As the team formed during the #HackTrain2015, our combination of skills and interests led us to tackle the problem of real-time crowd counting and seat availability during train journeys in the UK. Vadim had prior experience working with beacons technology, Nick is already a hackathon war-hero and veteran, Marius is the laser-focused web-dev guy and myself, well, I'm soaking all that we're doing. Be it through business modelling, joining dev talks, searching for resources or APIs or writing our story. As it unravels.
waveRoll is a solution to one big pain point from UK's rails industry: counting in real-time the people from each carriage during a journey. Based on this, it can provide business insights for the train operators and it can also tell passengers where there is a high probability that they can get a seat. Before they board.
How we built it
We actually started having in mind the two elements, the silverrail API capabilities and the iBeacons techology. After quickly sketching up the requirements for a webAPI, talking about microservices, scalability, we thought more in depth about how we might get this in front of company executives and travellers alike.
Getting into the core of waveRoll, there are a few considerations to be made. First, the analytics system is built around the Apache Kafka high-throughput messaging system, which is designed to efficiently aggregate massive amounts of data; its distributed nature allows capacity to be added simply by allocating nodes. For data at rest, we are using ElasticSearch as our storage engine, which is similarly distributed and resilient. In a massive real-world deployment, we would likely abandon this prototype in favour of a higher performance database such as PostGreSQL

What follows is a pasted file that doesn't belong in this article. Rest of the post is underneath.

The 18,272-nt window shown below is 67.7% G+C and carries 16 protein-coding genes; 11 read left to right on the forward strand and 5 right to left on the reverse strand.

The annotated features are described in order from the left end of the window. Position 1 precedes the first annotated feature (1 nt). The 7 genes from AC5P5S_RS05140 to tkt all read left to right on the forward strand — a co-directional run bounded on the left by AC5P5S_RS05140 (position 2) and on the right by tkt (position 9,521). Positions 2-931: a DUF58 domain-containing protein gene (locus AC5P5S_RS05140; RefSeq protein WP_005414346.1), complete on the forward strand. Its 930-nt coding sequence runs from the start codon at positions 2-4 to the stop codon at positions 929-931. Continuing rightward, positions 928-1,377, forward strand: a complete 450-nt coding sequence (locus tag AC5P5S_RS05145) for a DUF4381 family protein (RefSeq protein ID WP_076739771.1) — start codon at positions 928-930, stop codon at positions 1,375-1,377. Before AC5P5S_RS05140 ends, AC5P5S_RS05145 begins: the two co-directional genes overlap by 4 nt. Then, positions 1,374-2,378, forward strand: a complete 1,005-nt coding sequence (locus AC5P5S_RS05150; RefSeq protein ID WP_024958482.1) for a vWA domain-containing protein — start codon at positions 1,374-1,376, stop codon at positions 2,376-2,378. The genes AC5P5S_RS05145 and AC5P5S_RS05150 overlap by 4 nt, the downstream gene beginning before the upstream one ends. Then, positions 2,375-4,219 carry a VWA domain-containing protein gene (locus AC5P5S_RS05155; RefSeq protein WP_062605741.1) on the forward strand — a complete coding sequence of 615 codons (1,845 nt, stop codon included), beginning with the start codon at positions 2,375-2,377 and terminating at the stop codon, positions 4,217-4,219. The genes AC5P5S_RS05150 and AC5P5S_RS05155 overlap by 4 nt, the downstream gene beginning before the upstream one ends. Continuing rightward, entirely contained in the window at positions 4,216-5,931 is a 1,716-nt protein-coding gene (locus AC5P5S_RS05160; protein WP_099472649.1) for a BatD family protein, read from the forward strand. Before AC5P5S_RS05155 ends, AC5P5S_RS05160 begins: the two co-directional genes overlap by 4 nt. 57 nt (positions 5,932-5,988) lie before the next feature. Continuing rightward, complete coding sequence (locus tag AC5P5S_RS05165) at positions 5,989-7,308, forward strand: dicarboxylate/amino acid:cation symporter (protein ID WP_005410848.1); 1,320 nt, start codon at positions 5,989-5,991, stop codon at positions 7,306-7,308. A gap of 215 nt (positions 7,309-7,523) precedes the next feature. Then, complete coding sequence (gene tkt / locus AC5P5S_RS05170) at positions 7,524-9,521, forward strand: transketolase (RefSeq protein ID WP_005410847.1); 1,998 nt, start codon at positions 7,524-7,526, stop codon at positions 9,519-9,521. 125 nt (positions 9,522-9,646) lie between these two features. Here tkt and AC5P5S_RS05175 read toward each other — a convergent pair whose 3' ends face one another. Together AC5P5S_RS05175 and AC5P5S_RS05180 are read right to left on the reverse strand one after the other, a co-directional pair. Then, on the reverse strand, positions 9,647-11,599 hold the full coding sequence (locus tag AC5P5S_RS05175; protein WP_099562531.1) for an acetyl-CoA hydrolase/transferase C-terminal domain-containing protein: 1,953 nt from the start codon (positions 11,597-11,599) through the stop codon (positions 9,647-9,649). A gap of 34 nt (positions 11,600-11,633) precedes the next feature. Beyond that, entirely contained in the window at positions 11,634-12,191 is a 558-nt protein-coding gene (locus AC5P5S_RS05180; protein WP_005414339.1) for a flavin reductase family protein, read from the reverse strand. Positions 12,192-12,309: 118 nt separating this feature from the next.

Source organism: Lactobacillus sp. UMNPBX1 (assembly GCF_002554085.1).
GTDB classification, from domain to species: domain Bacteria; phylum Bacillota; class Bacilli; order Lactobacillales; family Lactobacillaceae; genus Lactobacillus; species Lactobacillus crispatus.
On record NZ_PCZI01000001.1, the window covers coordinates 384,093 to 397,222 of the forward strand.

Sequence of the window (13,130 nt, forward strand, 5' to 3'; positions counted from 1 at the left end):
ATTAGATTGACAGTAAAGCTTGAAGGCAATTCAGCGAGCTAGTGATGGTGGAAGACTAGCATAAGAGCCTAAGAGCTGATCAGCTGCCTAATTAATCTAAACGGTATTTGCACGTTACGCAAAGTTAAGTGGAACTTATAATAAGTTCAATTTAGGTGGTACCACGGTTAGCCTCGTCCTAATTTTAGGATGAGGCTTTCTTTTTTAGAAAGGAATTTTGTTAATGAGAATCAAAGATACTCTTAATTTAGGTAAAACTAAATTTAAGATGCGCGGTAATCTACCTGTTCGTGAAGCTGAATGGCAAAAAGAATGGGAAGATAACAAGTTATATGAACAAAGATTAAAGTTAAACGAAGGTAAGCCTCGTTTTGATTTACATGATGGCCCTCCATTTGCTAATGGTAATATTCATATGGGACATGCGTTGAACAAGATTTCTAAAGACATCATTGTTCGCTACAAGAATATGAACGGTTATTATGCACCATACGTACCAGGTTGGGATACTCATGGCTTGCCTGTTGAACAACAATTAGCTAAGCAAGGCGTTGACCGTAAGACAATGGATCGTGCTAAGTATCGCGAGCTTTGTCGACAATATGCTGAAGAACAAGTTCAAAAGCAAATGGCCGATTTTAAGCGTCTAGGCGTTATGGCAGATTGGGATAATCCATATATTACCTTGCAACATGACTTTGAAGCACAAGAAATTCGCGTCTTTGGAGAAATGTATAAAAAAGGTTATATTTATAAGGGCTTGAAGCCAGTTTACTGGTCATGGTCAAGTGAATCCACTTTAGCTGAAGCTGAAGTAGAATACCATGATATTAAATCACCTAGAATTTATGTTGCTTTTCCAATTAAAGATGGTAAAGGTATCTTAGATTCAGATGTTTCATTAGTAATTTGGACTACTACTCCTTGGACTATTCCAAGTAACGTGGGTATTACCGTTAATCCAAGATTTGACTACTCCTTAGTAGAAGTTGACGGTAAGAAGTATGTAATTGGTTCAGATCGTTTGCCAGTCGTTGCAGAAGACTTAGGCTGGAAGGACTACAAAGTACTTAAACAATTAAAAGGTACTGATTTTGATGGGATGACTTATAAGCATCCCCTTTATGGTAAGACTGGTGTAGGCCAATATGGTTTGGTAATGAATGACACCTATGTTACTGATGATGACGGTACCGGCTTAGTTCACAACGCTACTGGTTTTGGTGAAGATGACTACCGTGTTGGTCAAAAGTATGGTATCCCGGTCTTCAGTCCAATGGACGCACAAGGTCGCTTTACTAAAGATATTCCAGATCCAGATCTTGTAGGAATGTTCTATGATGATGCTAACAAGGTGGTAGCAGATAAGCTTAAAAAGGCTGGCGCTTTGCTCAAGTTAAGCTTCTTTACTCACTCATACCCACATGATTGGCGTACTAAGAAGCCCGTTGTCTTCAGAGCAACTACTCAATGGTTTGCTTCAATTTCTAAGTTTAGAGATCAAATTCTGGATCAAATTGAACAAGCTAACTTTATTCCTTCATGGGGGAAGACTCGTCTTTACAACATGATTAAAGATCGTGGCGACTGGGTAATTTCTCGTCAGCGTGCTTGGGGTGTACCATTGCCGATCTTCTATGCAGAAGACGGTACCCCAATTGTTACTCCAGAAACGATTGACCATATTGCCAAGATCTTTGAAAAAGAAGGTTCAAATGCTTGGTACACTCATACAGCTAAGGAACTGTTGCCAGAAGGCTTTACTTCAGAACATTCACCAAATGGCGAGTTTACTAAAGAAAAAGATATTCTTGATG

Who doesn't love random technical incongruences on a Saturday evening during a 60h+ hackathon? The actual JSON that we were receiving from the silverrail API, our beloved sponsor, was in the wrong format. The coordinates were almost unusable, save for a brilliant algorithm furiously typed by Nick, chief-in-hackathon.
Now, I'm not saying that this was our best accomplishment. The actual greatness was for all 120 of us to be here, building and iterating over ideas. Beginners and artisans alike, contributing towards a palpable progress within an entire industry. In less than 3 days.
What awaits team waveRoll
As of now, we're still inching away in developing our beloved creation, making waveRoll robust and focused on solving a single paint point. It's tomorrow when we'll demo it and all the cards will fall into place. For me, it already is a crazy learning experience which I will never forget. My only hope is that someday, I will be able to pass over what I've learned now to someone who, like me today, was given a chance to see product development at its best.